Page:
Monday, December 30, 2013

#9: Winter


Inspiration for the painting: Will Kemp shared a photo of a painting on his web site, as an example of how to create a painting with only two colors of paint; Burnt Umber and Ultramarine Blue. I decided to try to copy it. 
Kemp's painting

My version:
6" X 6" canvas

What I like about the painting:
  • I like the mood created by the colors. I can almost feel the cold.

What I might do differently
  • After watching Darrell Crow's video about blending mistakes beginners make, I realize I am the poster child for those mistakes! 
  • I worked on this photo from the top down, but I had to go back and adjust some items, making extra work for myself as I then had to redo layers below it. Because of that, I didn't do a lot of blending as Darrell demonstrated in his video. Ah, an opportunity for the next painting!

What I learned:
  • I was amazed by how much color could be created with only two colors of paint. 
  • I was unable to create some of the yellow tones that Kemp had in his painting.
  • In Crow's video I learned that red disappears a bit as it dries.
  • Blending can be done with a dry brush, using a variety of different types of strokes for different effects.
  • Crow uses very large brushes, dabbing them in the paint to load one side of them. 
  • It might be interesting to try to use the technique Crow demonstrates for blending clouds in making the snow in the foreground of this picture. He recommends leaving the top edge sharp. After dabbing paint on, he then uses a dry brush to blend the bottom edge with the background, using small circles. He continues with the dry brush to blend the bottom area into the middle. I think I could use some purple color for the shadowing, blending it in the same way. Then, as Crow demonstrates with clouds, add some lighter 'snow' on top, again leaving a bit of a sharp edge, but blending the lower edges in. This might create more depth.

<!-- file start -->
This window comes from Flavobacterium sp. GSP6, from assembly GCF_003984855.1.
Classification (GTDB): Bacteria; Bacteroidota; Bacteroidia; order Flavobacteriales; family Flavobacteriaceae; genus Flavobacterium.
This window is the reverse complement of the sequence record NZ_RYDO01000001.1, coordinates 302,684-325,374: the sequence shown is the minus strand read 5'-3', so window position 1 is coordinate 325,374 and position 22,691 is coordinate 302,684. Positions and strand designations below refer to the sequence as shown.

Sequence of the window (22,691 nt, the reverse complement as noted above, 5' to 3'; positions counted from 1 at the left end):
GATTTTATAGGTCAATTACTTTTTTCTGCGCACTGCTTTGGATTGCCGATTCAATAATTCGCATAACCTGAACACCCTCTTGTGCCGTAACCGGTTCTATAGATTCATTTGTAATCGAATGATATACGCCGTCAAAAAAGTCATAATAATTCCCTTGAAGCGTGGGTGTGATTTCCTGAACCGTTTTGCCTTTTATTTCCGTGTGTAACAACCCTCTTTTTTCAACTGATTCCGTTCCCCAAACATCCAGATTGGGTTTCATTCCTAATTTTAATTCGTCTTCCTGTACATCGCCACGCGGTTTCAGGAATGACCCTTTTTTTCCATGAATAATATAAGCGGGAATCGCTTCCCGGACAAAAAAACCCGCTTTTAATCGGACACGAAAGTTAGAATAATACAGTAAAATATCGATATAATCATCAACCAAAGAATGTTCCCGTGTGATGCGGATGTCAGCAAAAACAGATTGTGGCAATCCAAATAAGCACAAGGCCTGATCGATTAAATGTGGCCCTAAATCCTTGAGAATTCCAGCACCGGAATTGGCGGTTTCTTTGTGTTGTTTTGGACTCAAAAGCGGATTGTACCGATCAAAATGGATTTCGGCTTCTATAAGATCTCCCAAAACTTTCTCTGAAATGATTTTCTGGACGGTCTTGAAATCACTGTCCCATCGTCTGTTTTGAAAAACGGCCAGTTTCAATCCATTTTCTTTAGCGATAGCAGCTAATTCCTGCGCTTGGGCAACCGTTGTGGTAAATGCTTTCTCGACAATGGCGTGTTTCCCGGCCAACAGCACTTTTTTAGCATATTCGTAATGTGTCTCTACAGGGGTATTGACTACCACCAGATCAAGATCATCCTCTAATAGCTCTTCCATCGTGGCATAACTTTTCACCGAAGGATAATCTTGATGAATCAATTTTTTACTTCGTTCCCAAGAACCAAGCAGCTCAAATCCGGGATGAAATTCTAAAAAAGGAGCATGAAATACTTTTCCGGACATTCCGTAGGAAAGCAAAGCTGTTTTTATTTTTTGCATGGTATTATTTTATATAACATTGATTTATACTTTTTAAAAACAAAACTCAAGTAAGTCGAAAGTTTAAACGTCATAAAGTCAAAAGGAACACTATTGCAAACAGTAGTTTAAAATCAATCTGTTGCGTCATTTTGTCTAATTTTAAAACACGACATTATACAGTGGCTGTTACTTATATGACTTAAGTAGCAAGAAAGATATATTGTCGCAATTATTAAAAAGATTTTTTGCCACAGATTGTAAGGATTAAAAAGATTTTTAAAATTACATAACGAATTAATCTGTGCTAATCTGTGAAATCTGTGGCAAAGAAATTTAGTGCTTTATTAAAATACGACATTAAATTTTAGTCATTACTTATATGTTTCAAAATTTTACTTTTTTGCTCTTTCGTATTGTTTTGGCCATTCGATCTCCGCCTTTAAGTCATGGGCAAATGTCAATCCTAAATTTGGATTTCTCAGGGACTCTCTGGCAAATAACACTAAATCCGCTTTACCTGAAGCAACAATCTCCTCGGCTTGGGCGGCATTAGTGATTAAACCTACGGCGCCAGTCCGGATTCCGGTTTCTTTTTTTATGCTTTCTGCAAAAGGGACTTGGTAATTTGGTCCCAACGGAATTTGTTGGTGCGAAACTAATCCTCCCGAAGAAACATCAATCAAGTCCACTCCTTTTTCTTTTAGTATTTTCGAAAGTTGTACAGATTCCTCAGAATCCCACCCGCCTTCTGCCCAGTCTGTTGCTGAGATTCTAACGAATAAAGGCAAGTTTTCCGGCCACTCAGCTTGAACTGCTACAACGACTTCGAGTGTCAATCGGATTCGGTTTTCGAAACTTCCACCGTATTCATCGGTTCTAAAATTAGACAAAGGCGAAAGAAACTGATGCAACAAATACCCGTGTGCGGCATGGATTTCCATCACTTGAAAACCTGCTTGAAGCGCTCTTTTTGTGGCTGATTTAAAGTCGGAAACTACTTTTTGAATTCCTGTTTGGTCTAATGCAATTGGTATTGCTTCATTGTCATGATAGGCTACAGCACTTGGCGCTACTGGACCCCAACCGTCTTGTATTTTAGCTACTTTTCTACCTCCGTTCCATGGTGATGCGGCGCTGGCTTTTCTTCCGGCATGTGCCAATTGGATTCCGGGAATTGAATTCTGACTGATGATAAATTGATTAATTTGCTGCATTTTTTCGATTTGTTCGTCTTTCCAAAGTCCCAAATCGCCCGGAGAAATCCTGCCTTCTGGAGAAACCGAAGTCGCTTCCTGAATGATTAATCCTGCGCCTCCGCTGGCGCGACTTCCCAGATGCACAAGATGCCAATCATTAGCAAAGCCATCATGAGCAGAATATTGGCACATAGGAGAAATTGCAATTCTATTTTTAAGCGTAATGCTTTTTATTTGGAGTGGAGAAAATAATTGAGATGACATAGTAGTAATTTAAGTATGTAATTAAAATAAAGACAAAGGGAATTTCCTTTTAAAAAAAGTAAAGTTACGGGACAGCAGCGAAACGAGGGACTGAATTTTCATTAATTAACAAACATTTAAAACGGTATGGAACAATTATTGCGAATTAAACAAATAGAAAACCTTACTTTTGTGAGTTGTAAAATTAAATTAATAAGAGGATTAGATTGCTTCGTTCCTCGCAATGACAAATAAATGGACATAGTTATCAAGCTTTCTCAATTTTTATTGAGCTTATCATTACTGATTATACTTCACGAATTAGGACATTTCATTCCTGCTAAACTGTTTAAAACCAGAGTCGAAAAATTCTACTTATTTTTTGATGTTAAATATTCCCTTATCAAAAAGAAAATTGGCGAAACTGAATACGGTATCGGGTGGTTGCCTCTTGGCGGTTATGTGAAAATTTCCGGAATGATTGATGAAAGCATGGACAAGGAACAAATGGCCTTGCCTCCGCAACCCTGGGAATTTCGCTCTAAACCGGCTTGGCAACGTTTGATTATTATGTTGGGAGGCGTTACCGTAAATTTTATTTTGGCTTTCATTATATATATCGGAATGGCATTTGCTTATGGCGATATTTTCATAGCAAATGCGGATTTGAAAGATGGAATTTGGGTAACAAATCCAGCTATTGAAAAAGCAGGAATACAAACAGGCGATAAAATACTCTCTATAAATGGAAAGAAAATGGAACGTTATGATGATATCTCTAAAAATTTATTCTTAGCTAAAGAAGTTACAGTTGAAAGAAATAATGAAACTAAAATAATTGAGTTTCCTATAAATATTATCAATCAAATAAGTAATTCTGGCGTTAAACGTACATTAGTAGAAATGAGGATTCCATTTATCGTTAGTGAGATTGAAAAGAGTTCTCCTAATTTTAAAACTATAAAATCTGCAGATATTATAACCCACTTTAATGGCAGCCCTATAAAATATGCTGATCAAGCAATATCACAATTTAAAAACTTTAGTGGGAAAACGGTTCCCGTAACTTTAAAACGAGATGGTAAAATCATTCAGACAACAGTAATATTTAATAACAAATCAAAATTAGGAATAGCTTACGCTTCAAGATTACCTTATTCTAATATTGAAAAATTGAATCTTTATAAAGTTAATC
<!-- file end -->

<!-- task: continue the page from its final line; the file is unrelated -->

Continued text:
Saturday, December 28, 2013

#8: She Sells Sea Shells


3" X 3" canvas

Inspiration for the painting:

My older son gave me a few tubes of paint, and some brushes that I had requested for Christmas. He also sent two tiny canvases and a cute easel. My younger son was visiting, and one day proposed that we each try painting the same thing. He had collected a shell on the beach, so we chose to paint the shell. 

What I like about the painting:
  • I like the way the sky meets with the sea, and then how the sea meets with the beach. 
  • I like the clouds and the suggestions of waves.

What I might do differently
  • The horizon ended up to be a bit crooked
  • I think I should have made the sky and sea smaller, and add more detail on the beach, included the cup that would have formed around the shell by the action of the water, and maybe even a little puddle in front of the shell.
  • The shell seems to be floating above the sand, again, more detail might have anchored it.

What I learned:
  • I focused on trying to create a sense of texture, and think that the color choices helped achieve that effect. 

Tuesday, December 17, 2013


#7: Goose

Inspiration for the painting:

One morning, before the sun had poked its head above the horizon, I heard a goose honking as he flew overhead, all by himself. The honks came in unison with the flaps of his wings. It was still dark, but I could just make him out against the sky. He was heading toward the lake in Dalhart, TX, where thousands of birds had begun to collect for the winter. I wondered why he was flying alone and imagined all kinds of stories to try to make sense of a single goose coming into the nesting area in the wee hours of the morning. Some day maybe I’ll write that story. I couldn’t get a picture of the goose, so I decided he would be the subject of my next painting.